by Ebony West, communications and marketing intern, ICMA
I have had the opportunity to meet women in various leadership positions within local government. While this representation has been empowering to me as someone who aspires to be a public servant, I cannot help but notice a commonality in the stories these women share: They typically "fall" into their careers and leadership positions in government by accident.
With this narrative rampant, it is no wonder that as an undergraduate student I never considered a career in government. This parallel contradictory to the stories of my male peers in the UNC Masters of Public Administration (MPA) program who shared an early interest in government and the affinity for the women in my cohort for nonprofit careers.
Last week, I attended "Inspiring Women to Local Government Careers," an event hosted by Emerging Local Government Leaders (ELGL) at the UNC School of Government. This half-day symposium aimed to educate undergraduate students at UNC about exciting career options in local government. The symposium featured local women in government who described their jobs, career paths, and public service motivations.
As a current MPA student, I was empowered by these women's stories and the various paths that led them to careers in government. I was equally astounded by the number of undergraduate women with an interest in local government who attended the event.
Through "campfire rotations," the undergraduate women were able to speak one-on-one with women who worked in budgeting and finance, planning, libraries, fire, police, and other areas of government. There also was an opportunity to speak with UNC MPA staff, faculty, and students about the program and how they could pursue an MPA degree.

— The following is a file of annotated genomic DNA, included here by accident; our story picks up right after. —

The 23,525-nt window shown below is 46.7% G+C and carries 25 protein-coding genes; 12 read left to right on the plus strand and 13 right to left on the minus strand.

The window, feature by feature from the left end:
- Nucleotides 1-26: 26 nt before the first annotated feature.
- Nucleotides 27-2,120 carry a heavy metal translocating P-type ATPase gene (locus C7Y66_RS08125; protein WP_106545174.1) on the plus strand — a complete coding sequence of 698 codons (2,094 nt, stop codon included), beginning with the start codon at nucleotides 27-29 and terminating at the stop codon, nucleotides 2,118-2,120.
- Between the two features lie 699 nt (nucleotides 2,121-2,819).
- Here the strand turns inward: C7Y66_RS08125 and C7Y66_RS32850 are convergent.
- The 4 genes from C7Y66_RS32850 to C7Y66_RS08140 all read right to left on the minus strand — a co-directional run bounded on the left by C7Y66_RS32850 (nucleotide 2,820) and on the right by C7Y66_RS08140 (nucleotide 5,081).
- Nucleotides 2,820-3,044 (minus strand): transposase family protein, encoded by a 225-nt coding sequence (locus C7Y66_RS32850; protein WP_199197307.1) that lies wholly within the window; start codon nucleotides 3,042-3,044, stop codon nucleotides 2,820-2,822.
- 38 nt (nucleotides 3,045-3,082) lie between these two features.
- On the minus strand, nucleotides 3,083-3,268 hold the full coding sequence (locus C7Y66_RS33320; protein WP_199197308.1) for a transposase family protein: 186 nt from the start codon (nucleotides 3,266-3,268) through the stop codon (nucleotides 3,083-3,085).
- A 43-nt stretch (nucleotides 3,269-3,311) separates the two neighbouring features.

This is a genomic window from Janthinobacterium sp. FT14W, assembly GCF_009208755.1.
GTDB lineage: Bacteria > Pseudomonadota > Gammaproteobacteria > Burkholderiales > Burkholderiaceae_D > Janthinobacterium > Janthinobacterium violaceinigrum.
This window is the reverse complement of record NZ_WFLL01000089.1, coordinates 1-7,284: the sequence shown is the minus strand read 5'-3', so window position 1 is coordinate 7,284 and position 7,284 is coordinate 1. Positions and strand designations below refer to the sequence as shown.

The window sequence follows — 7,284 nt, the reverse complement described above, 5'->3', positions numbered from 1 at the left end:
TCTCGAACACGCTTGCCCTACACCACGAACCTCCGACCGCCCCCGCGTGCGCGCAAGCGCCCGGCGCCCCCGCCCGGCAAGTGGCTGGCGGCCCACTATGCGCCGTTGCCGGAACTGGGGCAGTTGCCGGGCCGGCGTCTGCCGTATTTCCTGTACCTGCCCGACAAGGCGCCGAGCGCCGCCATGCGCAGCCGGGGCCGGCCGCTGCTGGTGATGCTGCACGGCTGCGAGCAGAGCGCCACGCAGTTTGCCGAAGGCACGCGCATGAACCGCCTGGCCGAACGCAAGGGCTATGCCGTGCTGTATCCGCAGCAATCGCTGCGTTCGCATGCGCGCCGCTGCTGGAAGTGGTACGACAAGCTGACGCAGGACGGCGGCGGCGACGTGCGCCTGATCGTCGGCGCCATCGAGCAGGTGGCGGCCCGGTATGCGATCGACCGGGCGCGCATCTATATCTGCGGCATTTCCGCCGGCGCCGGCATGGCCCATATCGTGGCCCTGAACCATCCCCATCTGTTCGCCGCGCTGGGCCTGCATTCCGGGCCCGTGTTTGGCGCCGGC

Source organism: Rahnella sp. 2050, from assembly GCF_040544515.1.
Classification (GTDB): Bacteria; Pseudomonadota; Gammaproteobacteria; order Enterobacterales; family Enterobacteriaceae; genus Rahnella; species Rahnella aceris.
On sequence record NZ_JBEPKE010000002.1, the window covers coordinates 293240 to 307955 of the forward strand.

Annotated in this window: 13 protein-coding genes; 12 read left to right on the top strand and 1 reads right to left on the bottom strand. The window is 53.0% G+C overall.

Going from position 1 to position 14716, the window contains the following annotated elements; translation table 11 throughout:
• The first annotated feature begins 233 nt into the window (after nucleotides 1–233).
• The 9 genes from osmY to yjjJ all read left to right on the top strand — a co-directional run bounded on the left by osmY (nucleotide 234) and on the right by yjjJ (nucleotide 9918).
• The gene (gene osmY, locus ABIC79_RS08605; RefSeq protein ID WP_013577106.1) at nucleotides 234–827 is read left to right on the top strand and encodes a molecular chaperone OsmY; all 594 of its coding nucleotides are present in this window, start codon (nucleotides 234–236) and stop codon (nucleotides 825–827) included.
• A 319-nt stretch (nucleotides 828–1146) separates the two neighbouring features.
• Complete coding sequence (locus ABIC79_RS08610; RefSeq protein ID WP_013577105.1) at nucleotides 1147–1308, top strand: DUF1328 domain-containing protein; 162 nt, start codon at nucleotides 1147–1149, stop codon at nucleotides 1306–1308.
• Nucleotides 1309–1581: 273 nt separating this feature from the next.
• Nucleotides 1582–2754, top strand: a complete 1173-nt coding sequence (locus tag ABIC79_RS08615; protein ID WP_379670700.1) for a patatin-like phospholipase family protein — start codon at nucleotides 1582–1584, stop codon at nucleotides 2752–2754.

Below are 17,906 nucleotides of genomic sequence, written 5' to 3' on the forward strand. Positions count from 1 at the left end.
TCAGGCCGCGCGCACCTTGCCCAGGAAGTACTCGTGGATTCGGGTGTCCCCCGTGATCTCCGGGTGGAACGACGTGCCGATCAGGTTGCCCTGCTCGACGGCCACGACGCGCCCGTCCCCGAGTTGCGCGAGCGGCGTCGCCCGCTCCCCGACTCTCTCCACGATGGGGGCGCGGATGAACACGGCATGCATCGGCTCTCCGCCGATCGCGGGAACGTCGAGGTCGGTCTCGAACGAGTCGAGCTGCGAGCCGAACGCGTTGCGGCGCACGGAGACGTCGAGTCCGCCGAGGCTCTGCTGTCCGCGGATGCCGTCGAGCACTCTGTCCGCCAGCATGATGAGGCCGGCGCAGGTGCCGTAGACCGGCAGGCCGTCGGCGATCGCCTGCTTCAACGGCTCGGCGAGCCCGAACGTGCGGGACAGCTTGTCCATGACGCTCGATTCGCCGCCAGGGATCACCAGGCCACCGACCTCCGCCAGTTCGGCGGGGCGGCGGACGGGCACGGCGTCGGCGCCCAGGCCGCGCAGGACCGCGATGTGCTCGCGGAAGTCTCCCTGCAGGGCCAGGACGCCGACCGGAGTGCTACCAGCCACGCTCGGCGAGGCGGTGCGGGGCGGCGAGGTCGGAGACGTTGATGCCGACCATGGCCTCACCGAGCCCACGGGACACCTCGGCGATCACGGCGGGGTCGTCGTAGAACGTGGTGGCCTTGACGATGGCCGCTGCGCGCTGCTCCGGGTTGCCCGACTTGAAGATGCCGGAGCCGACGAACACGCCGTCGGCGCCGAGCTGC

Engaging women early in a local government career is an important initiative that I am excited to see ELGL and ICMA support. Showing women the representation they have in government and how women are making a difference can help provide inspiration and a platform for young women to pursue public service careers.
Reflecting back on my undergraduate experience, I wish I had the opportunity to meet more women who have local government careers. That representation, mentorship, and guidance is needed and can further amplify the representation of women in government for years to come.
A few things to consider if you are a student, male or female, considering a career in local government. You will:
- Have the opportunity to make a difference in and have an impact on people‘s lives.
- Have diverse responsibilities that vary from day-to-day. There is never a “routine” day in local government management.
- Solve problems by challenging yourself and others.
- Work with colleagues and contemporaries who accept high ethical standards and who actively support these standards through their decisions.
- Know that you can turn to like-minded people for professional guidance to your questions, because they want you to succeed.
- Be a leader and work with other leaders for the betterment of community.
As you think about your future, consider a career in professional local government management. It’s a place where you can make a difference and where you can be the difference. For more, download: Pursue a Rewarding Career: Become a Professional Local Government Manager or visit the Careers in Local Government Management page.
If you are someone who is looking for ways to attract students to the local government management profession, here are some resources to help: